Sixth Circuit Upholds Enforcement Of Pre-Lawsuit EEOC Subpoena Despite Alleged Procedural Defects

By Haley Ferise, Kathryn Brown, and Gerald L. Maatman, Jr.

Duane Morris Takeaways: On March 26, 2024, in EEOC v. Ferrellgas LP, No. 23-1719 (6th Cir. Mar. 26, 2024), the Sixth Circuit affirmed the decision of the U.S. District Court for the Eastern District of Michigan to enforce an EEOC subpoena over an employer’s objections. Although the employer raised both procedural and substantive grounds to challenge the pre-lawsuit subpoena, but both the District Court and the Sixth Circuit rejected those arguments. The ruling ought to be a required read for corporate counsel facing EEOC subpoenas issued as part of pre-lawsuit administrative investigations.  

Case Background

April Wells, a Black woman, was a driver for a propane distribution company. She alleged in a discrimination charge filed with the Equal Employment Opportunity Commission that she was subjected to sex discrimination based on (i) her over qualification for the position for which she was hired as compared to that for which she applied, (ii) her compensation that was allegedly lower than that of her male counterparts, and (iii) her termination. She later amended the complaint to include race discrimination claims.

The EEOC began its investigation of Wells’ claims by sending the company two requests for information (RFIs). The employer refused to fully respond to the RFIs on grounds that the scope was overbroad. As is its usual approach, in October 2022, the EEOC issued a subpoena for information the company’s hiring practices. The company objected that the subpoena was unsigned, overly broad, unduly burdensome, and not relevant to the matters arising from the charge. A month later, the EEOC sent a second subpoena, in response to which the employer reiterated its objections.

In December 2022, the EEOC applied for an order to show cause as to why the subpoena should not be enforced, which was granted with a deadline of February 24, 2023. The company responded that (i) the EEOC improperly served the subpoena on the wrong corporate entity and therefore the company had not forfeited its right to challenge the subpoena, (ii) the EEOC could not show the relevance of its subpoena, and (iii) gathering and producing the information sought would be “unduly burdensome.” Id. at 4. The District Court rejected all of the company’s arguments, and it subsequently appealed.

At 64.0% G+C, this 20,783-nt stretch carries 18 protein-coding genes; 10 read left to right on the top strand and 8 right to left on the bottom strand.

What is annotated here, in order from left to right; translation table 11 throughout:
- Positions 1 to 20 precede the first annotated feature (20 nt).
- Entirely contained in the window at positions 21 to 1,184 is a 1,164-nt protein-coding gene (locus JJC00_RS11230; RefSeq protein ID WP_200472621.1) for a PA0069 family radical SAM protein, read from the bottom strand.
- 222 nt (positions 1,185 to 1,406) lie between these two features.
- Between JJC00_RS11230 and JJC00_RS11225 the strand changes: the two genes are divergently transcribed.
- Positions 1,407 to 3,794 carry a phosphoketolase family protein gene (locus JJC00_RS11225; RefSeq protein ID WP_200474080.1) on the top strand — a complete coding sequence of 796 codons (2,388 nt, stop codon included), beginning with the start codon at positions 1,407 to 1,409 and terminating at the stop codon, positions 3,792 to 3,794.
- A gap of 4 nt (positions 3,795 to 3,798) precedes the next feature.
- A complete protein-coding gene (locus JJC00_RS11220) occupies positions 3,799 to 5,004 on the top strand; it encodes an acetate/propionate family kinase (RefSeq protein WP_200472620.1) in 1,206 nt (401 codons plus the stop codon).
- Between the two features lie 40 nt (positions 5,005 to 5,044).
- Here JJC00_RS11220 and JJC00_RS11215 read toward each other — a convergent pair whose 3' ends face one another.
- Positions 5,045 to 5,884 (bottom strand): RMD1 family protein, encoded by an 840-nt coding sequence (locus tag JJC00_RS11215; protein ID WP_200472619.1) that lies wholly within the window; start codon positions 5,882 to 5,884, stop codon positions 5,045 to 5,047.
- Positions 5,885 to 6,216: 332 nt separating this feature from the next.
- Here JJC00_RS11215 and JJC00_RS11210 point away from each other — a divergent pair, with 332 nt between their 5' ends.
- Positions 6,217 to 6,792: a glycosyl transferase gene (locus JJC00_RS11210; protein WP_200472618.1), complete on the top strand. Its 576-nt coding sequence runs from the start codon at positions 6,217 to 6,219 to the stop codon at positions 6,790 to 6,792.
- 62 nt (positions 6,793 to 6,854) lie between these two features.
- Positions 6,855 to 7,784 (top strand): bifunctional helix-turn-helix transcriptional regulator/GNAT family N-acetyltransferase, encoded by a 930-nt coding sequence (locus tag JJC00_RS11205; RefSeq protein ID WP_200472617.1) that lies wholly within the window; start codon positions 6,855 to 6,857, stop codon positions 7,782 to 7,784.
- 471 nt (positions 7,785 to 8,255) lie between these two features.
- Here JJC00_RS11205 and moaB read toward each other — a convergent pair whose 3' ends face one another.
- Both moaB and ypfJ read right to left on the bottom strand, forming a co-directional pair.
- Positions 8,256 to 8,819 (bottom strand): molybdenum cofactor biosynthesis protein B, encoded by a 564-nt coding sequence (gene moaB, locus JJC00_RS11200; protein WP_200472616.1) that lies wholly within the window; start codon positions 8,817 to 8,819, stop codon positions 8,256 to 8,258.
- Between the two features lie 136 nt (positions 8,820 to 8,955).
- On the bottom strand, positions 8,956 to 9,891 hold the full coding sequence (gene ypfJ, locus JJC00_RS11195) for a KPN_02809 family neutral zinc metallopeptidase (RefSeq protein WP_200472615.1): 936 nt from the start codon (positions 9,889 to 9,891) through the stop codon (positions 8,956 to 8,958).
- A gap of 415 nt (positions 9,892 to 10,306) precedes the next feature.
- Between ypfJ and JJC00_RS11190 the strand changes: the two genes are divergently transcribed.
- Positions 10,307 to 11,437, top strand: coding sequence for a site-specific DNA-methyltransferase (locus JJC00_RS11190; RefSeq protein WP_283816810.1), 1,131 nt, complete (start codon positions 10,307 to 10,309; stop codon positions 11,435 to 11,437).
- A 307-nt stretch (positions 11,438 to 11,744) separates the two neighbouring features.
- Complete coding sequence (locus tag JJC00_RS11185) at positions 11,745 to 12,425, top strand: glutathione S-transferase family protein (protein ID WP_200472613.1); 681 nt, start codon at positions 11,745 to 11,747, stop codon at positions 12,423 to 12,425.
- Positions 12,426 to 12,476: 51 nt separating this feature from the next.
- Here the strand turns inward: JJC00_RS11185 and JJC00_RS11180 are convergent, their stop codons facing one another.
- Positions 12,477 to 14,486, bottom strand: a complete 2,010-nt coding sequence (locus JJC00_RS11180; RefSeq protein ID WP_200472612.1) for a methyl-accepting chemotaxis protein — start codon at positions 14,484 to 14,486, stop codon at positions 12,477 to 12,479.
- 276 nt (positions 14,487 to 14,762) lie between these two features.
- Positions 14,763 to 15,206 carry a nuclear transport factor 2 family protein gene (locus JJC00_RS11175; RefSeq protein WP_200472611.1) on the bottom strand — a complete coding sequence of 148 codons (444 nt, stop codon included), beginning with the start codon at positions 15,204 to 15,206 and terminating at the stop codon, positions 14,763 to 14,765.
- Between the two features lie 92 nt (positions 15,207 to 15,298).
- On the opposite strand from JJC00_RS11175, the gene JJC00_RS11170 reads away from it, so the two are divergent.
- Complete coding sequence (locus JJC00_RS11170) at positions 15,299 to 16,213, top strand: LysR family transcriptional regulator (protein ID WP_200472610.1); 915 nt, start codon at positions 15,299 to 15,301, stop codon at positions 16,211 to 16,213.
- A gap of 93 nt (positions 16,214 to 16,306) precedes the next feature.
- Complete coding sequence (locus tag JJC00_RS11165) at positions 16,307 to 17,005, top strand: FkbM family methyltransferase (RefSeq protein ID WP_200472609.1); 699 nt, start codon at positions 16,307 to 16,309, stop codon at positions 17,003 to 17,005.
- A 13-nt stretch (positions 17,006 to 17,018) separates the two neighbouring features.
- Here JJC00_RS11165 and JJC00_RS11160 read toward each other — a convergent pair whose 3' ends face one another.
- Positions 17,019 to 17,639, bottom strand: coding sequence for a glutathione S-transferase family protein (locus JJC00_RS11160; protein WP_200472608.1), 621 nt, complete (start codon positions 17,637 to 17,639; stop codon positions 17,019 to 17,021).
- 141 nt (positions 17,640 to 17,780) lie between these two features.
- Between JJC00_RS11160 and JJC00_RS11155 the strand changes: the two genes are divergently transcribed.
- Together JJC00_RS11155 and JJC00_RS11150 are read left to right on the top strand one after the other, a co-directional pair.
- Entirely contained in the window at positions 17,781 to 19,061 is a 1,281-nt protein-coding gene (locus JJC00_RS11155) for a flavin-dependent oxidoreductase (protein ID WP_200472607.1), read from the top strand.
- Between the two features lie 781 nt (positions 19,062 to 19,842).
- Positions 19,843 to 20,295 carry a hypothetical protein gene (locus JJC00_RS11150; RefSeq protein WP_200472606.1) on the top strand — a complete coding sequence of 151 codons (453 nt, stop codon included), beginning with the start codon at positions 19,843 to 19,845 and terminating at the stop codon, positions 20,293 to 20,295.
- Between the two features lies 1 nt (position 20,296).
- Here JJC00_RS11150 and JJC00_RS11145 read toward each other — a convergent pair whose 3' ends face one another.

The Sixth Circuit Decision

On appeal, the Sixth Circuit affirmed.

On appeal, the employer raised a new issue of improper service, claiming that the EEOC was required to mail the subpoena to the company itself or utilize another method enumerated in the National Labor Relations Act (NLRA), as the EEOC is authorized to do under Title VII. The Sixth Circuit found that, after directing the EEOC to communicate with its defense counsel, the company could not defeat service via its outside counsel that complied with its own request and that the company’s strict interpretation of the NLRA was erroneously narrow.

In response to the company’s argument that EEOC’s addressing its subpoena to the wrong corporate entity rendered the subpoena invalid, the Sixth Circuit ruled that such an error did not prevent the employer from raising its objections sooner and that the error was harmless, thereby not “preclud[ing] the district court from enforcing the subpoena.” 7.

At the same time, the Sixth Circuit rejected the EEOC’s argument that the employer had forfeited the right to object to the subpoena because of the company’s allegations the “the EEOC … failed to properly serve a facially valid subpoena.” Therefore, it addressed the company’s substantive objections. The Sixth Circuit reasoned that the District Court did not “abuse its discretion in rejecting” the employer’s arguments that the subpoena was “overbroad and unduly burdensome.” Id. at 11-12. The Sixth Circuit explained that Wells’ charge of discrimination did in fact concern hiring practices in light of her allegations related to discriminatory remarks in the interview process and that, even if the charge did not directly concern hiring practices, information about hiring processes “could cast light on whether [the employer] discriminated against other job applicants.” Id. at 12-13.

Finally, the Sixth Circuit agreed with the District Court that the company did not meet its burden in demonstrating that compliance with the subpoena presented an undue hardship.

Implications Of The Decision

Employers facing administrative subpoenas from the EEOC should be aware that clerical errors or even questionable service likely will not be sufficient to defeat the subpoenas. A better practice is to raise substantive objections to such subpoenas in a timely and formal manner.

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The opinions expressed on this blog are those of the author and are not to be construed as legal advice.

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